7. Yes, year round markets are great for shoppers however if not done properly they can harm small local shops. They will bring diners into our restaurants but pull shoppers away from the small businesses and galleries here in town. Farmer’s markets have hurt non-restaurant business in Wallingford and Magnolia.

    A bigger issue is what is the city doing to bring shoppers to the small businesses that remain in town? Will they fix the horrible paving job on 5th Avenue? Contract for parking with private lot owners? Free parking goes a long way to getting new customers. It saddens me to see businesses closing up on Main Street.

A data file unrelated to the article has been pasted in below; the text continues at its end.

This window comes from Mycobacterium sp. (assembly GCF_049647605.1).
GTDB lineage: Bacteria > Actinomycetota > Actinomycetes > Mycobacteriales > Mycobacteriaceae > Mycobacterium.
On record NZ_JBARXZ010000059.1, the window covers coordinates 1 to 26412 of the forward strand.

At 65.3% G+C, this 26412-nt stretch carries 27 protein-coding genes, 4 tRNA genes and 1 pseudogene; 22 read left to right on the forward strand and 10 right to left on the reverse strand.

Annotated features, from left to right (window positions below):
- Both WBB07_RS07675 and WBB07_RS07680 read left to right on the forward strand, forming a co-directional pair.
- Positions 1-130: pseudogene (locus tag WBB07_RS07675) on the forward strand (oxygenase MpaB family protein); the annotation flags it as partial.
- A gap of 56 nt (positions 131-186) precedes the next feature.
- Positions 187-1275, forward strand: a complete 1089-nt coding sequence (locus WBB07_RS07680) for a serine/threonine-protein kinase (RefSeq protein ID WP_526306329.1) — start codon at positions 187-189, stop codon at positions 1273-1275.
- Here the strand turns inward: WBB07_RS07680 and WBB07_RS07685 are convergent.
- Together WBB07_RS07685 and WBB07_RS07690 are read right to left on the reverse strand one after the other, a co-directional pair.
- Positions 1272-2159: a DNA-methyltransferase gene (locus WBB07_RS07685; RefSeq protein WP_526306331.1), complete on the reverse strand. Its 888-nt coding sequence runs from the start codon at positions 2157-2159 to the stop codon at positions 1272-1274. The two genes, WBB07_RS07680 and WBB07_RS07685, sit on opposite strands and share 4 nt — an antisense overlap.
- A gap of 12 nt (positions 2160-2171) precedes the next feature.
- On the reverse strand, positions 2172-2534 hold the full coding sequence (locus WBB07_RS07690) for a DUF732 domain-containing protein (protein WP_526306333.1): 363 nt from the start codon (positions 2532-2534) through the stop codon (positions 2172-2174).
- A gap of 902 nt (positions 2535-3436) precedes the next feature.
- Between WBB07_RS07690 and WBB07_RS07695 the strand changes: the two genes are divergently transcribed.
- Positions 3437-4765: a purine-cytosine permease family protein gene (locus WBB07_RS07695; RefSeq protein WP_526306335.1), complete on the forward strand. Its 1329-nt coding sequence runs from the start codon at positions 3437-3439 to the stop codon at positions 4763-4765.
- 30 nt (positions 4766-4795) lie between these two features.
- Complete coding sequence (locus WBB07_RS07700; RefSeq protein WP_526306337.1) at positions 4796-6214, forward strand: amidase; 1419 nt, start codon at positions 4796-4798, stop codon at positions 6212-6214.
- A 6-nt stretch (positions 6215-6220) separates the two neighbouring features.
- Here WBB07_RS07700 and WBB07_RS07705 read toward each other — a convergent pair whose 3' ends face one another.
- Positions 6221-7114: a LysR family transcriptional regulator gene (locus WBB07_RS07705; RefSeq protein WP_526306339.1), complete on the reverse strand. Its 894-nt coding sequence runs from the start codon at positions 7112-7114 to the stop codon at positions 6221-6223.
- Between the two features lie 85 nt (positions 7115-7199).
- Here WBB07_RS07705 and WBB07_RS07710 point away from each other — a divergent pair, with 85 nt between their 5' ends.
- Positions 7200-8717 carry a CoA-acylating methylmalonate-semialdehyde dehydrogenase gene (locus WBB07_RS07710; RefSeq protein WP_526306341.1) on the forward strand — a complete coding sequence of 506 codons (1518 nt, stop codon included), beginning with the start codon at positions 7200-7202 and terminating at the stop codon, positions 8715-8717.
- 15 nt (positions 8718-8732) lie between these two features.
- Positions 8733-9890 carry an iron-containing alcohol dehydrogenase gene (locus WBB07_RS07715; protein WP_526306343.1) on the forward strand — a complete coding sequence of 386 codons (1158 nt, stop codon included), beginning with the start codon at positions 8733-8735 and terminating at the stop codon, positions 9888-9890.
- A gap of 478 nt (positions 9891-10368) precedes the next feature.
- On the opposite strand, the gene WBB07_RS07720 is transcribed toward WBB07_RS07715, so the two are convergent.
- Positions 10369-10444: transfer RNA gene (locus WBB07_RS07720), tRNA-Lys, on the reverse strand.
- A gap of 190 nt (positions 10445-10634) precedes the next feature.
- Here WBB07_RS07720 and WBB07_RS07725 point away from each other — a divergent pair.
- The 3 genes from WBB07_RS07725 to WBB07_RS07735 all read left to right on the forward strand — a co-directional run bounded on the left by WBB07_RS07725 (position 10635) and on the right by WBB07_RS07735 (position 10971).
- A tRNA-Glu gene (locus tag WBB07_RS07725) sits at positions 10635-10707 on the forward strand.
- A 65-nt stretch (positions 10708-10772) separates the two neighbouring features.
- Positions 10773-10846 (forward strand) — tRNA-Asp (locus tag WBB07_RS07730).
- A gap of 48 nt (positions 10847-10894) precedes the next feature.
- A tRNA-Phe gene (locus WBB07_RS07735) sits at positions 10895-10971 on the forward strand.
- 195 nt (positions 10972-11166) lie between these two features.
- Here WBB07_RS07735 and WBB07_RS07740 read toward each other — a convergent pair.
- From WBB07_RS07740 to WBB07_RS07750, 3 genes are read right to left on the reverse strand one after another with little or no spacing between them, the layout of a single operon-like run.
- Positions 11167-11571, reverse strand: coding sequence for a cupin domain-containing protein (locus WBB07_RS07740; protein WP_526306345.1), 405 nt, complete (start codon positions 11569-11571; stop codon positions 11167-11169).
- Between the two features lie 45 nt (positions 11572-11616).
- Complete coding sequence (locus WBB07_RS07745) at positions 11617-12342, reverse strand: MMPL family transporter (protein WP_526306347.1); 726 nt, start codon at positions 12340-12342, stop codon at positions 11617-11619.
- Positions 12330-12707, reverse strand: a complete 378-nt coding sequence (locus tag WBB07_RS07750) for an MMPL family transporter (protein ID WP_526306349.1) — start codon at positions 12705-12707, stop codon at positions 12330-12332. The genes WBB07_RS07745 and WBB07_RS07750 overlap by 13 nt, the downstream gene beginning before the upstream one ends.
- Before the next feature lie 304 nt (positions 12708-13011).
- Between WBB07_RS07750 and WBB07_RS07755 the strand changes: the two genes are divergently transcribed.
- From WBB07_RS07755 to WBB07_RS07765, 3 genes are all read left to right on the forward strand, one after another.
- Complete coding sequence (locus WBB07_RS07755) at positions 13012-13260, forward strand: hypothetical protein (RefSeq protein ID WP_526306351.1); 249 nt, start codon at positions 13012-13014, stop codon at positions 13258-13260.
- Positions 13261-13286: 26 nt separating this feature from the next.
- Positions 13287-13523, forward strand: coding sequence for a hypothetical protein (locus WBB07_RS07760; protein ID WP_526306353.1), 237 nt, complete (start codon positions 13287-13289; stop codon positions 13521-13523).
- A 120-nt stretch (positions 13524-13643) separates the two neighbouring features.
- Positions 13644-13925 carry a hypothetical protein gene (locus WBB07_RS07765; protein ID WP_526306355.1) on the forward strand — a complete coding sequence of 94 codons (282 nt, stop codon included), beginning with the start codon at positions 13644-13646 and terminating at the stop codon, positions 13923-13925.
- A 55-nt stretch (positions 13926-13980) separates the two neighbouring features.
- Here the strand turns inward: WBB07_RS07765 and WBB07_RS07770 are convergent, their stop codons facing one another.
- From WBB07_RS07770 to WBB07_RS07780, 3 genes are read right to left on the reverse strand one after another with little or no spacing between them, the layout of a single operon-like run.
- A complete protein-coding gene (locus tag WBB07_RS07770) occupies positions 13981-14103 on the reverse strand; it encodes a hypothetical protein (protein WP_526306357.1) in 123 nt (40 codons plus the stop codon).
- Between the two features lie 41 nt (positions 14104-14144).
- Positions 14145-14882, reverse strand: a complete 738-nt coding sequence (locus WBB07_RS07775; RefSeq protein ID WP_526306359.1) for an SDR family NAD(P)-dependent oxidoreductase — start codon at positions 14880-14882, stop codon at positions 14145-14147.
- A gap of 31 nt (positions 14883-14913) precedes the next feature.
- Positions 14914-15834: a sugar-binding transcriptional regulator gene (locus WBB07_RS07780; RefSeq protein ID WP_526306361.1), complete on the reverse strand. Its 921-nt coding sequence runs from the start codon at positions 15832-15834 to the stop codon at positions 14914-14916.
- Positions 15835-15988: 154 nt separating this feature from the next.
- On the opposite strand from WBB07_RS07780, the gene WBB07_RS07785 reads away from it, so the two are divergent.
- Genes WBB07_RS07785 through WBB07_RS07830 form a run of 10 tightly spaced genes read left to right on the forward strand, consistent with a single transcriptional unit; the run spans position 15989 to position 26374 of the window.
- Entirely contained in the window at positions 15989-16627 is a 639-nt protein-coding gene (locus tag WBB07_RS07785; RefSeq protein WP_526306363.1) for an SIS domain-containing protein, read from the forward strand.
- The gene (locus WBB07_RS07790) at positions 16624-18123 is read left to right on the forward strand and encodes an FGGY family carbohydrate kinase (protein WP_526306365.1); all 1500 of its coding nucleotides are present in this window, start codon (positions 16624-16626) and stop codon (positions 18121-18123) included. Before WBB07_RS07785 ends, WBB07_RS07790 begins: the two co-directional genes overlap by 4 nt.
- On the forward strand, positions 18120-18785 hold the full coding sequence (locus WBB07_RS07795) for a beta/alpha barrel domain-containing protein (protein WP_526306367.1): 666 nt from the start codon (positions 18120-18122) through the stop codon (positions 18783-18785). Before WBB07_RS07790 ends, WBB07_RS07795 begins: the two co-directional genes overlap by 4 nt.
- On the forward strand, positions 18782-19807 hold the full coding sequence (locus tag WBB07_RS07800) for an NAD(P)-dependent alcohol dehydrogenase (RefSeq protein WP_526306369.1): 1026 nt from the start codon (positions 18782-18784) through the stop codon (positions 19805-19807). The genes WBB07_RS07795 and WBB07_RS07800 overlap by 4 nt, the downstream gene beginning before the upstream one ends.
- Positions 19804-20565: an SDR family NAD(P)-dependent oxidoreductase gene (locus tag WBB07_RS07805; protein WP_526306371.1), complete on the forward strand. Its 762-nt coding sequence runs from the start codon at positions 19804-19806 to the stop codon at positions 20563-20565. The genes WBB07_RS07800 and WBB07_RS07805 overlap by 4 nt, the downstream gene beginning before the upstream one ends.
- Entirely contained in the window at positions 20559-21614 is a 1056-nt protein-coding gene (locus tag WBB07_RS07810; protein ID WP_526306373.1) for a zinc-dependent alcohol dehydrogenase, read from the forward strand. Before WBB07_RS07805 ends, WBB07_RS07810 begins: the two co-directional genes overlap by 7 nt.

8. For years, I have thought that the Waterfront Antiques Mall (the former Safeway store building) would make an ideal building for an indoor year-long market, that would be a combination of Seattle’s Pike Place Market and Lake Forest Park’s Third Place Commons (TPC). In the middle, have dozens of picnic tables, with free Wi-Fi, and all around the perimeter have various stalls and businesses: fresh produce, meat butcher, barber, fast food, flowers, and so on–each individually owned and leased, perhaps. Like TPC, have an entertainment stage. They could even have floor bricks that people could purchase, much like they did at Pike Place Market, to help offset costs. People driving to and from the ferry would go right past this place–the Edmonds Public Market–and many would just have to stop in and browse/buy.